It’s fair to say the Hamilton Intra-Matic gets a lot of airtime on Fratello, but with good reason. Since its (re)release, it has been one of the most praised watches in its segment. Earlier today, we broke the release of the Intra-Matic Chronograph with a green dial. It was an olivine stunner that wowed the team, but what I have for you this evening might top even that… Proving that less is sometimes more is the newly-released Hamilton Intra-Matic H chronograph.

Upon first glance, you might not be able to tell exactly what’s new about the “H” variant of Hamilton‘s now-famous Intra-Matic, but the differences are quite significant. Majorly, this watch is hand-wound. And while that is certainly the biggest change from the “original” Intra-Matic, it doesn’t affect the visual appeal quite as much as one other teensy little change…

Go on. Have a good look at it. Can you spot the difference? Once you realize the change you won’t be able to take your eyes off it. Or, maybe that should be, “you won’t be able to take your eyes off where it should be.” That’s right, this variant brings us creamy panda and inverted panda dials without a date window at 6 o’clock.


Small changes=big characters

In watchmaking, as with all fields of design, it is the little things that count. “Small” changes don’t really exist, but seismic stylistic selections like adding or dropping a date window are often expressed as such. Let’s not fall into that trap. On a time-only timepiece, adding a date doubles the effective complications. On a basic chronograph, a date would represent 33% of the watch’s functionality. An overstatement? Perhaps, in terms of importance, but valid nonetheless (I think you get my point). The little things are big things. And here, this change really is a big thing in my mind.


Okay, Hamilton, you’ve got me

I’ll tell you a secret: I saw this release at the same time as I saw the green dial version. Well, to be precise, I saw this release ten minutes after I saw the green dial. I had been so taken by that sage-shade of green, I thought I might have to stump up the cash there and then for the verdant version, but then I saw this beaut (the cream panda, of course) and fell in love all over again.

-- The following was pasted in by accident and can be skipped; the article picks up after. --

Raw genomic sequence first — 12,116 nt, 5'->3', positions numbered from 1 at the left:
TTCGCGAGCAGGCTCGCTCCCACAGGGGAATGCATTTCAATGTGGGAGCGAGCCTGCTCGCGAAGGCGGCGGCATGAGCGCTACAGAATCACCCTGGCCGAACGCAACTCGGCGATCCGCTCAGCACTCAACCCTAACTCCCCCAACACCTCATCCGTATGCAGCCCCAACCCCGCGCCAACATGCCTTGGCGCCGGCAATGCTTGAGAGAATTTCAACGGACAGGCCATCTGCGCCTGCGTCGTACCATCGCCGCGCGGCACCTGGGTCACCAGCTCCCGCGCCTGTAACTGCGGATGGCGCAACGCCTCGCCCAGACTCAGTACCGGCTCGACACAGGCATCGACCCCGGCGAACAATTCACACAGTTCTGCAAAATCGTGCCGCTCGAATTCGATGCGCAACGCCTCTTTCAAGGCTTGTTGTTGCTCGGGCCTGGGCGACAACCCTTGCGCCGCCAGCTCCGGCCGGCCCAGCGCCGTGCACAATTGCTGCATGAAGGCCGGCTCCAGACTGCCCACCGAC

I really admire the Hamilton Intra-Matic. We often talk about it as a prime value proposition, and I stand by that. However, it would be a lie if I said it hadn’t left me a little cold in the past. The green dial started my conversion; the Intra-Matic H has completed it. That’s a pretty rapid turnaround, but a rollercoaster I’d gladly ride daily if only I were tall enough for most theme park attractions (you’ll find me on the tea-cups with my mum).


How did this happen?

It all comes down to temperature. To me, the “original” model, adored by Jorg (and written-up favorably in this review), was put on ice by the stark white date window that, to me, crashed the creamy party of the dial. When the green version came along in March, I hadn’t yet countenanced the possibility of eliminating the date entirely so I found myself asking the same questions of the design.


With that model, I accepted it because I felt the green dial base and the creamy tachymeter scale along with the white dial text were sufficiently cool all over. Everything seemed to mesh. There weren’t as many stark contrasts. I was happiest with that design. Happiest, that is, until this one came along.


The absence of that date window and the use of rich, pumpkin-patina lume is an absolute treat. There will be those that hate this faux-patina, but here it looks simply glorious, in my opinion. It looks especially good on the cream dial (reference H38429710) as this visage is entirely free of the color white. It is undoubtedly my favorite piece in this collection ever and, on the strap, which I would prefer over the bracelet, this model is just €1,895. The black dial version on the leather strap (reference H38429730) is the same price. Both models on the Milanese-style bracelet are €1,945 (references H38429110 and H38429130 respectively).

A new movement for your watch box

What we have here is a return to hand-wound chronographs for the Hamilton heritage collection. In my mind, this is a very, very welcome shift. I love manual movements. I especially love manual chronographs. Why? Because they look awesome, simplify a complication that is complicated enough in my opinion, and present the opportunity for slimmer cases.

The movement in question has been dubbed the H-51. Like the automatic H-31 you would find in the previous iterations of the Hamilton Intra-Matic family, it has a 4Hz operating frequency, and a boosted power reserve of up to 60 hours, which is pretty impressive for a manually-wound chronograph.

…it might end up ruining the rest of the industry for me.

Now, while it is true that the manually-wound Intra-Matic H is slimmer than its automatic counterpart by 0.1mm (coming in at 14.35mm instead of 14.45mm), this is the one thing I don’t love about this watch. Visually, it works just fine thanks to the relatively slim bezel and the tachymeter track being printed directly on the dial, but I would have fallen off my chair if it had turned out a millimeter or so slimmer. But I’m not going to grumble too much for one simple reason: if Hamilton ever produces a super-slim version of this chronograph, it would be so perfect in my eyes, it might end up ruining the rest of the industry for me. Learn more about Hamilton here.